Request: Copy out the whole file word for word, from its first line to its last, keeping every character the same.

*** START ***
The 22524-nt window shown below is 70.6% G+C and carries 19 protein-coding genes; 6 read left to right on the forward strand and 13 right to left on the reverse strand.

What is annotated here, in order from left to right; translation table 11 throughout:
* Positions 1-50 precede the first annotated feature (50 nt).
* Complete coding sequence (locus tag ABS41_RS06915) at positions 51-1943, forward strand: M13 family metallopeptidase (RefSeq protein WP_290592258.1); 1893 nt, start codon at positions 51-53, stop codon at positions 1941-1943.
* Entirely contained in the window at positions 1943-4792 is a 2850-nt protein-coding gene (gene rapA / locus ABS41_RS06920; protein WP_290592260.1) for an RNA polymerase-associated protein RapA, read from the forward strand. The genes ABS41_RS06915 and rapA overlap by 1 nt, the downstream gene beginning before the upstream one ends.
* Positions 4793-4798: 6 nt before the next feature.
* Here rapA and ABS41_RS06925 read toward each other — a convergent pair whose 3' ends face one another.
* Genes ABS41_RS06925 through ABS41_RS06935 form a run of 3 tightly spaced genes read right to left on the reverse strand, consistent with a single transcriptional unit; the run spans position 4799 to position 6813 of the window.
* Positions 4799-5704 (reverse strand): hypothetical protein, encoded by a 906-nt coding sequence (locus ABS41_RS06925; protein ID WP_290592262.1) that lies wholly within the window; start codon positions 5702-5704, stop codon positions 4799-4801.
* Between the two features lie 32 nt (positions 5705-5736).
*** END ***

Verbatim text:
The 22524-nt window shown below is 70.6% G+C and carries 19 protein-coding genes; 6 read left to right on the forward strand and 13 right to left on the reverse strand.

What is annotated here, in order from left to right; translation table 11 throughout:
* Positions 1-50 precede the first annotated feature (50 nt).
* Complete coding sequence (locus tag ABS41_RS06915) at positions 51-1943, forward strand: M13 family metallopeptidase (RefSeq protein WP_290592258.1); 1893 nt, start codon at positions 51-53, stop codon at positions 1941-1943.
* Entirely contained in the window at positions 1943-4792 is a 2850-nt protein-coding gene (gene rapA / locus ABS41_RS06920; protein WP_290592260.1) for an RNA polymerase-associated protein RapA, read from the forward strand. The genes ABS41_RS06915 and rapA overlap by 1 nt, the downstream gene beginning before the upstream one ends.
* Positions 4793-4798: 6 nt before the next feature.
* Here rapA and ABS41_RS06925 read toward each other — a convergent pair whose 3' ends face one another.
* Genes ABS41_RS06925 through ABS41_RS06935 form a run of 3 tightly spaced genes read right to left on the reverse strand, consistent with a single transcriptional unit; the run spans position 4799 to position 6813 of the window.
* Positions 4799-5704 (reverse strand): hypothetical protein, encoded by a 906-nt coding sequence (locus ABS41_RS06925; protein ID WP_290592262.1) that lies wholly within the window; start codon positions 5702-5704, stop codon positions 4799-4801.
* Between the two features lie 32 nt (positions 5705-5736).